Ukraine -- The interim president and Parliament have agreed to muster a Ukrainian National Guard which is to be put in place, as Chairman Oleksandr Turchynov said, "to protect the country and citizens." It is difficult to see an Ukrainian army, even when supplemented by a National Guard, that can stand up to the military might of Russia and its allies. But it may not have to.
One heroic stand may be all it takes to press the rest of the world to act in Ukraine's defense, and the National Guard is that martyr cohort. It may take great losses to the force before other nations decide to pull the trigger and help out, in fact, some would argue, the best thing the Ukrainian National Guard can do for the future of the nation is to fail heroically and publicly in a hail of bullets. We would mourn the losses, but national pride runs deep with those who remain on the side of Ukraine, and it is hard to believe that Ukrainian recruits have any illusions about the threat Russia poses not just to the individual solider but to Ukraine's national sovereignty.
This would be a little like the good folks of Wisconsin deciding to take up their deer rifles to fight the U.S. Military.
But do not count out the underdog, especially when there is so much at stake. On one side, Putin offers a future born from old-school KGB hard-line thought. On the other is the E.U. which offers the promise of greater autonomy in the region, and greater personal freedoms to the individual. If we reflect on our own revolution from the 'Great Red Bear of the East', it was farmers, writers and regular folks inspired by the hope of a better life for those who follow that defeated the overlord. Vegas would likely have laid odds against our Founding Brothers, and Vegas would likely lay odds against Ukraine today. But if this is Rocky IV, Ukraine is Balboa -- relevant in failure, diligent in training and ultimately, successful against tremendous odds.
Egypt -- The next stop on the roadmap to sociopolitical progress is presidential elections and Interim President Adly Mansour said this week that democratic elections would be held in two and a half months, and that at that point, he will gladly turn over the keys to Cairo. The last democratically elected leader -- who was also the first democratically elected citizen leader of Egypt -- was thrown out of office on July 3, 2013. The people of Egypt were unhappy with Morsi's fundamentalist associations, and Islamist leaning policies.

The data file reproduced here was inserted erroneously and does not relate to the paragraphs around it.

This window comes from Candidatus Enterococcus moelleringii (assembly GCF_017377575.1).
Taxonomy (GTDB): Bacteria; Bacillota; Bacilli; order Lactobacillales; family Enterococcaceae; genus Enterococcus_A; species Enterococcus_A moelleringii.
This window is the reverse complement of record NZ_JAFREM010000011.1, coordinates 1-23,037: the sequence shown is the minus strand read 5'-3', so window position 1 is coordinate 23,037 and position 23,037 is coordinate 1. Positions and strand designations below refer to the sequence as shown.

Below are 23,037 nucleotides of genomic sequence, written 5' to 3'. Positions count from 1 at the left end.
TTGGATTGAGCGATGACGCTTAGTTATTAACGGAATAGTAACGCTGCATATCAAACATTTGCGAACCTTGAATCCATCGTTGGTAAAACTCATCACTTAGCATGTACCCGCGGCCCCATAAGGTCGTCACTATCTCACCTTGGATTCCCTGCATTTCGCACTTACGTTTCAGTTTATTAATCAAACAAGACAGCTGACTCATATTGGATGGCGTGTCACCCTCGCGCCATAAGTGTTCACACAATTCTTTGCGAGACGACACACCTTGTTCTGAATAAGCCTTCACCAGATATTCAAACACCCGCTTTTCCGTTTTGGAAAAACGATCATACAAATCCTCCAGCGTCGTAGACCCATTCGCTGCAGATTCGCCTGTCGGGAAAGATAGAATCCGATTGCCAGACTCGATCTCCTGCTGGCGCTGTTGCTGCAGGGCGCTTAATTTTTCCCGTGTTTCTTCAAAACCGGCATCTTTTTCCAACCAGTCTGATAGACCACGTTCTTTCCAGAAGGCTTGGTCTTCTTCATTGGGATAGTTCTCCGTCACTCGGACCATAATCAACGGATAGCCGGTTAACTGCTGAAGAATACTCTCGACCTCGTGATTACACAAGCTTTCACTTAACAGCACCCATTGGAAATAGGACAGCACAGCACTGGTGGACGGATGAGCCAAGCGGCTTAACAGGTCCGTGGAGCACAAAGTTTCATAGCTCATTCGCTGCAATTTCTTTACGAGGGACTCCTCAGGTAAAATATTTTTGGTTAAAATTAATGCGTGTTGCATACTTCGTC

Egypt is desperate to become a bastion of peace in a North Africa which is increasingly peopled with Islamist extremists. To that end, following the ouster of Morsi, the citizens have taken to a military leader, Field Marshall Sisi, and he is expected to win a comfortable victory in the upcoming elections, although he has yet to formally announce his candidacy.
It is unknown right now if a military leader is what is best for Egypt. But violent protests and disputes between Islamic fundamentalists and freedom seekers spill onto the streets of Cairo with frequency. The people long for a break from the turmoil and to get about the business of building their nation as a free state. Ironically, the way forward for democracy and free market commerce may be best cleared by Sisi and his military leadership.
Libya -- A rebel militia that has taken over eastern crude export terminals loaded a crude cargo ship on Tuesday. The Libyan central government warned the rebels and all takers that vessels doing business with the rebels would be disabled. That is exactly what happened on Tuesday when Libyan Naval vessels with the help of Italian Navy ships detained the tanker.
This could be taken as a good sign as Libya desperately needs to reclaim massive lost oil revenues to begin the process of rebuilding that increasingly fragmented populace. But the action took place on the same day Libya's Parliament voted Prime Minister Ali Zeidan out of office. Zeidan was temporarily replaced by Defense Minister Abdullah al-Thinni.
Meanwhile, the people continue to coalesce around tribal and familial affiliations. Bands of armed youth and other dissidents are becoming commonplace in Libyan cities, towns and villages and the ouster of Prime Minister Zeidan gives the people no reason to have faith in the current national government. Note that the man called upon to replace PM Zeidan is a defense minister, suggesting martial law may not be far behind.
An armed citizenry that feels marginalized by what is seen as an ineffective government that cannot stop the financial bleeding may be scarier to Libyan leaders even than export terminals in the hands of what amount to oil pirates. The use of force against the oil tanker on Tuesday is a step in the right direction, and in North Africa, the best way to deal with pirates may be at the end of a gun.
Ukraine Dnieper Monument photo credit: Matt. Create. / Foter / CC BY-NC-SA
Egypt photo credit: omarroberthamilton / Foter / CC BY-NC-SA
Libya Photo credit: B.R.Q network/ Foter / CC
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